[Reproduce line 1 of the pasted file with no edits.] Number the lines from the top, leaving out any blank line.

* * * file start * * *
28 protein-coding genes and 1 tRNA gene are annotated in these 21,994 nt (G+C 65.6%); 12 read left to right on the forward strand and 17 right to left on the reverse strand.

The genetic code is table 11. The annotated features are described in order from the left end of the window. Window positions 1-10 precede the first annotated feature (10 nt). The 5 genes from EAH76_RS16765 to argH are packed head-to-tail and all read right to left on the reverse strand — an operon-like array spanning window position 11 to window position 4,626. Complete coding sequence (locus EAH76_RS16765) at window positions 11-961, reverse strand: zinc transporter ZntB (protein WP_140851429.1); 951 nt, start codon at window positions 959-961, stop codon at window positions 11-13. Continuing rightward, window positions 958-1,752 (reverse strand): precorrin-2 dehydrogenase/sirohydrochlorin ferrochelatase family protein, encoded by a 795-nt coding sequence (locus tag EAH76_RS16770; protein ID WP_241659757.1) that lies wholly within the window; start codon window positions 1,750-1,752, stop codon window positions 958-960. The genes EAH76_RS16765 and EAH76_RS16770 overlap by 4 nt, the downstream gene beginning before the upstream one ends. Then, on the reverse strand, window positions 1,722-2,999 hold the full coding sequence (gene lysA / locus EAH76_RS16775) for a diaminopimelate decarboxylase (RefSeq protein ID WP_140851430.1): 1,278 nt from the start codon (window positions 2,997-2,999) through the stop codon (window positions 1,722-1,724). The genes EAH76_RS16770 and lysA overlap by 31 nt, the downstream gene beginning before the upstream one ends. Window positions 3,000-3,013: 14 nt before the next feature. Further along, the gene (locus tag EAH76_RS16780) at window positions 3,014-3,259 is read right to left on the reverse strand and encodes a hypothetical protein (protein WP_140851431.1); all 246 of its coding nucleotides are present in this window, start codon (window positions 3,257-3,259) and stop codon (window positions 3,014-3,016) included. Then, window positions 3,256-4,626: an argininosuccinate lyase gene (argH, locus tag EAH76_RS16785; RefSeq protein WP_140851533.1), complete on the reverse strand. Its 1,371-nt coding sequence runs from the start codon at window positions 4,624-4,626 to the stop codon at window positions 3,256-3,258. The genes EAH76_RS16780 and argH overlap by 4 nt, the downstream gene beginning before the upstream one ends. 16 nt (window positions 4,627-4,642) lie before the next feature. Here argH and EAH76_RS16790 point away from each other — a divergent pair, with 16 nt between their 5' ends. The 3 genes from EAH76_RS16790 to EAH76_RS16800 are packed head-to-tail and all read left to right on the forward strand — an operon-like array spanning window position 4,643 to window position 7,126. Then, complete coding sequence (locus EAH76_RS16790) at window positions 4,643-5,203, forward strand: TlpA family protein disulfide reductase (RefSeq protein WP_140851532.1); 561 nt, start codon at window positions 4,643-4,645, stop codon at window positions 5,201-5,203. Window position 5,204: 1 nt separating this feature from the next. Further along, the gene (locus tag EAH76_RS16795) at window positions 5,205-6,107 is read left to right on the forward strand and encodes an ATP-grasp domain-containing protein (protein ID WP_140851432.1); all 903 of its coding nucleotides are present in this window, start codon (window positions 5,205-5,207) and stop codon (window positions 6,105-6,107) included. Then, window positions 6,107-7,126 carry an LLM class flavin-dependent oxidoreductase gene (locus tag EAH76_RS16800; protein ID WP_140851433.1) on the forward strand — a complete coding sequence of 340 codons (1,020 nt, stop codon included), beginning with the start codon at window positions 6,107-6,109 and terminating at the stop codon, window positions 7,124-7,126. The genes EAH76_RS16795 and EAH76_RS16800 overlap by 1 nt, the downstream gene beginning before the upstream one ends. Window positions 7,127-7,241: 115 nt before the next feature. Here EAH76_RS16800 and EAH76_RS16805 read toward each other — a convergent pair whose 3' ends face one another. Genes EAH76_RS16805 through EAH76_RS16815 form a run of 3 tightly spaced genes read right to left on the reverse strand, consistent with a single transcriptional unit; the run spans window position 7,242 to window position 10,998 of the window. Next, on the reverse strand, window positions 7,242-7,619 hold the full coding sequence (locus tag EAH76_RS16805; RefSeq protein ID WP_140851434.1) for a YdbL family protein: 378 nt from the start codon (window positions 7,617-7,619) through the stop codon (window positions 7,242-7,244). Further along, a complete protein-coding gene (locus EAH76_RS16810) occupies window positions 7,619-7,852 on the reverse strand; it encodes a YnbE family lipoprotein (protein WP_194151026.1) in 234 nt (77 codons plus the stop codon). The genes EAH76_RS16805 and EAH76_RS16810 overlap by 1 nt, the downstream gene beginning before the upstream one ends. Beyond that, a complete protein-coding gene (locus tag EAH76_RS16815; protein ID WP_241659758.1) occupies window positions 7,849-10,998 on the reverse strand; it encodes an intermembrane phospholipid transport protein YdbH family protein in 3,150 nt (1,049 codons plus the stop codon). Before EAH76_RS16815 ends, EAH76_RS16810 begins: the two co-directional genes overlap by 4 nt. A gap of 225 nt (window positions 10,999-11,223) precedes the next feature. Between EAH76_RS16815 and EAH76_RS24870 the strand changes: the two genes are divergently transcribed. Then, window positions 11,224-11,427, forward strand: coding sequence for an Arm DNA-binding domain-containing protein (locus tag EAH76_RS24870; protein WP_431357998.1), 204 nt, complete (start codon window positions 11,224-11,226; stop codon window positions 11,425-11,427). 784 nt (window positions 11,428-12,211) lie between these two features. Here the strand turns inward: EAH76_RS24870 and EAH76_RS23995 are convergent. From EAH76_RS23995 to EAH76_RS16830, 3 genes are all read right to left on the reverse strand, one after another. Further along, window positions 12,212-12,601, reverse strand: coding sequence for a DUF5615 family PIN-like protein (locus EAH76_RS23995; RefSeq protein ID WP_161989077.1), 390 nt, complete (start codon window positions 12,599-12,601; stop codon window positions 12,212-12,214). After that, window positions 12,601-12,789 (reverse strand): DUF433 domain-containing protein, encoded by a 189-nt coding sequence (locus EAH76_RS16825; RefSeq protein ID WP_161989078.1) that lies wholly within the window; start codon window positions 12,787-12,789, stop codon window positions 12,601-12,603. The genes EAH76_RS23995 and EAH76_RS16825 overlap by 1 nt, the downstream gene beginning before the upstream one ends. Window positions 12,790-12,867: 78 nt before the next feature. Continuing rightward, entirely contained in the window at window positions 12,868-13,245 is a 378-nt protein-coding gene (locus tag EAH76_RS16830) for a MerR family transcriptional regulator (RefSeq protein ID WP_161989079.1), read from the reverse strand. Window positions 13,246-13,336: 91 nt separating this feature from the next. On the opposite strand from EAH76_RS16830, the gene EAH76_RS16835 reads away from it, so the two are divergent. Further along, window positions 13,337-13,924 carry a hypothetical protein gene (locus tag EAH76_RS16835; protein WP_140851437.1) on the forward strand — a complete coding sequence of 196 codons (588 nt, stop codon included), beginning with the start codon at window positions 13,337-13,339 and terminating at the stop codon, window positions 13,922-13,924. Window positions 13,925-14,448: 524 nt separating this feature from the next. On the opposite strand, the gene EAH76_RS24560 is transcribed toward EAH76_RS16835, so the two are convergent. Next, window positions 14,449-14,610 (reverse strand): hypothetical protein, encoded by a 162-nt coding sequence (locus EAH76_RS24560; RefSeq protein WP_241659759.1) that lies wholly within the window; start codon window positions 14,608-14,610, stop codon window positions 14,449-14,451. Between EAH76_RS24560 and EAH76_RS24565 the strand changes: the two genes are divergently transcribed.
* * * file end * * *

28 protein-coding genes and 1 tRNA gene are annotated in these 21,994 nt (G+C 65.6%); 12 read left to right on the forward strand and 17 right to left on the reverse strand.